© 2016 Robert Osburn
Ask any of the one million or so international college students what describes their host country, USA. The word that leaps out of their mouths is “freedom.” They relish it as much as their American classmates.
But something is perilously wrong in the Land of the Free and the Home of the Brave: heightened racial discord, a nonstop epidemic of illegal drugs, increasingly fragmented families and communities (especially amongst those without college degrees), and political corruption fueling a 2016 presidential election train wreck. Is freedom failing?
Answering that question means that we also have to ask, “What brings order?” We know enough about human society to know that when freedom marries order, the offspring is harmony. When the two separate, the predictable condition is either chaos or dictatorship. If the USA has jettisoned traditional sources of moral order, then freedom may be failing, but only because it is not attached to its natural companion, order.
The looming failure of freedom in the USA is good news to dictators like Venezuela’s Nicholas Maduro, Zimbabwe’s Robert Mugabe, and Russia’s Vladimir Putin, who never had any use for political freedom. But, since more than half of our foreign students hail from societies heavily influenced by Confucianism (e.g., China, Japan, South Korea), freedom’s apparent breakdown in the USA is bad news for them (though they may not realize it).
Here’s why: As a prerequisite to social harmony, Confucianism demands obedience to those in social hierarchy above you. Freedom must be sacrificed to order so as to achieve harmony. The Chinese Communist Party uses this 2500 year-old theme to their advantage: “If you resist the Party and demand political freedom, you will shatter social harmony!”
Sacrifice order to freedom, and you get a bad version of the USA (America). Sacrifice freedom to order, and you get the PRC (China). One begets anarchy, the other tyranny.
Is the human race destined to one or the other? The great 17th century political philosopher Thomas Hobbes (1588-1679) thought so, writing that, absent the state’s control, the life of human beings would be “solitary, poor, nasty, brutish, and short.” This most basic political truth about a fallen, sinful world could be the final political truth and thus good reason for idealists amongst us to despair.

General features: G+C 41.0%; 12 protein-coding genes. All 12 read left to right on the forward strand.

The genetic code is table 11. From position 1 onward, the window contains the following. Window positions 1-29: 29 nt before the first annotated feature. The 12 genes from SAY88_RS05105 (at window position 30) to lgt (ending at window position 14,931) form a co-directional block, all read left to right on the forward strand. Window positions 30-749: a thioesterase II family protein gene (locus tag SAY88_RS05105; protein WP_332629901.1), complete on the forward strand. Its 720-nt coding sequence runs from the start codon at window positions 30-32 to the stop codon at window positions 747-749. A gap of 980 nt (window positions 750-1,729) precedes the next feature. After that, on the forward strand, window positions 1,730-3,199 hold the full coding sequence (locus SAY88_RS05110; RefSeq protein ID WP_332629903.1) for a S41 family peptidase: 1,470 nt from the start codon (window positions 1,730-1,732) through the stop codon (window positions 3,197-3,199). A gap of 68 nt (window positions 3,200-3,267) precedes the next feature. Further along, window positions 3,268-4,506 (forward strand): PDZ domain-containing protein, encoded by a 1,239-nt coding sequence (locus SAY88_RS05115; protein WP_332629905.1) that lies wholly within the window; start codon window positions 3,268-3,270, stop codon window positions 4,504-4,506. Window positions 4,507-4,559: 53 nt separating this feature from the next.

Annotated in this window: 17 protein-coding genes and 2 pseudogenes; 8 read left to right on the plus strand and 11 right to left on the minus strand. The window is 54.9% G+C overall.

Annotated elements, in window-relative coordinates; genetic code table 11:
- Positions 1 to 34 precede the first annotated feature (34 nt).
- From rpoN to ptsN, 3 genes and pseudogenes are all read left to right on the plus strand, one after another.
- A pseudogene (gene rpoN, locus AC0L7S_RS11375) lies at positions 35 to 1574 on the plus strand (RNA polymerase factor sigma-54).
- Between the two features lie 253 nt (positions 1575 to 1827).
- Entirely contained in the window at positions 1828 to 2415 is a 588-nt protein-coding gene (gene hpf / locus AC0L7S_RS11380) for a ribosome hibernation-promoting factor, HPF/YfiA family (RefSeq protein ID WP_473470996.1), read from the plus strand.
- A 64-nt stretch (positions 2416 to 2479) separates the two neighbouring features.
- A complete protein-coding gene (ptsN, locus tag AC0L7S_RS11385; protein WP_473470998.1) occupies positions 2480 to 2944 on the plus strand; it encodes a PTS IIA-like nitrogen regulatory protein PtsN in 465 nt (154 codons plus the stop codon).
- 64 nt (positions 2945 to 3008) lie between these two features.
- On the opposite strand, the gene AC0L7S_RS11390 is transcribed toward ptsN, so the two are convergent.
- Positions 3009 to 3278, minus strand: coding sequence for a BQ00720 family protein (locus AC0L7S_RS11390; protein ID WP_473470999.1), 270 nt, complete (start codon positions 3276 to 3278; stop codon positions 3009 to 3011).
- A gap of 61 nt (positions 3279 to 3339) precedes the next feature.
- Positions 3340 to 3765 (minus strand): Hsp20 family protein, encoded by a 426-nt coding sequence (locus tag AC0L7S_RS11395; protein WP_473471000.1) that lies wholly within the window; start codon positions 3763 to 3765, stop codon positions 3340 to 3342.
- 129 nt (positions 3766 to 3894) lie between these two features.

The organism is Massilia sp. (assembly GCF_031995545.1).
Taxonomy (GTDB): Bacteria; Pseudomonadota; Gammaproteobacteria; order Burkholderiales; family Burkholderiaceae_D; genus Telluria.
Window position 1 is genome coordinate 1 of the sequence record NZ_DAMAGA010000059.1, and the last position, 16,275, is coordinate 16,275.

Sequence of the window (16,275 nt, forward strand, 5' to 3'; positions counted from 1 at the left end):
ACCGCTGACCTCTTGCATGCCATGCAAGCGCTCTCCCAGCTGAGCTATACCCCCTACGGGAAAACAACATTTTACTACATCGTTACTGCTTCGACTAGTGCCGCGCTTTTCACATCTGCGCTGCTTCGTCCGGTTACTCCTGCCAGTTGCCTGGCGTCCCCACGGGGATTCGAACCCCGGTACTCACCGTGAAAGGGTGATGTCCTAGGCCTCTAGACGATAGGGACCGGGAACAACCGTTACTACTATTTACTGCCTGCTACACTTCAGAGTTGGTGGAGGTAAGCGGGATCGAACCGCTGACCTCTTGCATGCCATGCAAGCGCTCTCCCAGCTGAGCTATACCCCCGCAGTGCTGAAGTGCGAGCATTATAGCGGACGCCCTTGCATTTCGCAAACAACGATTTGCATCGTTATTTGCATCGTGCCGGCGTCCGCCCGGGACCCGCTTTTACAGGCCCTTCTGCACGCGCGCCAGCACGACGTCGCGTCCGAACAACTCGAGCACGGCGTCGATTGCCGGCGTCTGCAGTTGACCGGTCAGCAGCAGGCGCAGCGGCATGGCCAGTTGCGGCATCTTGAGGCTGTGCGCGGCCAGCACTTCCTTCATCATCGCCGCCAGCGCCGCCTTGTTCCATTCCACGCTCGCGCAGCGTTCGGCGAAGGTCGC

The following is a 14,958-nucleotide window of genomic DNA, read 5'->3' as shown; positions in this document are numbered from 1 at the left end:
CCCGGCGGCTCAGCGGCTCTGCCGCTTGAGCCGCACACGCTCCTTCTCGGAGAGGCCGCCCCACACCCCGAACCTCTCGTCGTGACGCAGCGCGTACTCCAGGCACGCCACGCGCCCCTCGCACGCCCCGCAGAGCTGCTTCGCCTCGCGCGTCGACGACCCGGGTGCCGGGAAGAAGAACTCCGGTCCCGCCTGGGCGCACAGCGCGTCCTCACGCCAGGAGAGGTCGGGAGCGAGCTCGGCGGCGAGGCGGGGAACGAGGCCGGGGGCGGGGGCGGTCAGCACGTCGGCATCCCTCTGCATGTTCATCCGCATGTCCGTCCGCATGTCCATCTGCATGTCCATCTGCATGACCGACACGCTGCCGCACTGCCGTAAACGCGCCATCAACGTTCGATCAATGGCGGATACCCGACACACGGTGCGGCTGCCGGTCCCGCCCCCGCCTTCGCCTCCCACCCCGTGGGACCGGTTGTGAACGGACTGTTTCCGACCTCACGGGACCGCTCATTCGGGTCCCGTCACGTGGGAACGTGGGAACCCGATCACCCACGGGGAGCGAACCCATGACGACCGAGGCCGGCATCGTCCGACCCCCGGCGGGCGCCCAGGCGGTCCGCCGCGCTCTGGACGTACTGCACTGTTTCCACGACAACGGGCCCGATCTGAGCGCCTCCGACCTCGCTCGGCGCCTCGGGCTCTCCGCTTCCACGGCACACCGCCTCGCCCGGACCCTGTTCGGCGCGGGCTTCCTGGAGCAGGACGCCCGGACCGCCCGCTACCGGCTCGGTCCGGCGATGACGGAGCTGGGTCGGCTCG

But, it’s not the final political truth.
The real final political truth is that after Jesus returns a second time, freedom and order will be simultaneously maximized. Thus (and this “thus” is very important), because this is the case, we ought to live lives and create political systems that approximate the World to Come.
Our students don’t know that the American political experiment was built on a political truth that owes itself to Jesus more than Hobbes: People made virtuous by religion will be able to be free because that are personally governed by Jesus. Only in the 1960s was this marriage of freedom and order, embodied in a Christian cultural consensus, rejected by a majority of Americans. In my lifetime, American order began to be sacrificed to freedom, with the increasing social and political disorder we now take for granted.
America’s founders understood perfectly what Os Guinness calls the “Golden Triangle of Freedom” and about which Eric Metaxas has recently written: Freedom requires virtue; virtue requires faith; faith requires freedom. They understood this because, thanks to our Puritan founders and especially to the First Great Awakening (1730 to 1750), they were deeply familiar with the Bible. There, the Apostle Paul wrote one of my favorite texts: “You, my brothers, were called to be free, but do not use your freedom to indulge the flesh; rather, serve one another in love” (Galatians 5:13). Those liberated by Christ from slavery to sin are tasked with orderly self-government that seeks our neighbor’s welfare over our own. Others have called this “ordered liberty.”
This matters not only to international students who deserve to know what made the American political experiment such a success for 200 years and why our idolatrous fascination with liberty at the expense of ordered self-government imperils our future prospects. It also matters to Americans attracted to leftwing and rightwing versions of libertarianism, as well as those who welcome an authoritarian pledge to restore economic and political order to Americans left behind. Finally, it matters to the church, first, because churches must create disciples of Jesus Christ whose capacity for ordered liberty makes them worthy of the American political experiment, and, second, because “ordered liberty” is a central apologetic for Christian faith.
Let me put this essay simply, by way of recap:
Because of sin, societies naturally either maximize freedom (anarchy) or order (tyranny), but never simultaneously.
Since societies that are anarchic or tyrannical fall far short of the human ideal, we humans despair.
But, because Jesus Christ will someday return to establish a perfect world that simultaneously maximizes order and freedom, we should become the kind of people worthy of such a society (as were America’s Founders).
Following Jesus makes us worthy of and enables us to help create such a society.
International students who flock to America for freedom will, if current trends persist, increasingly find chaos. Freedom’s failure is certain, less they and masses of Americans embrace the One who gave His life to liberate them for a holy, self-governed life. Then, and only then, will freedom succeed and harmony be restored. Freedom need not fail.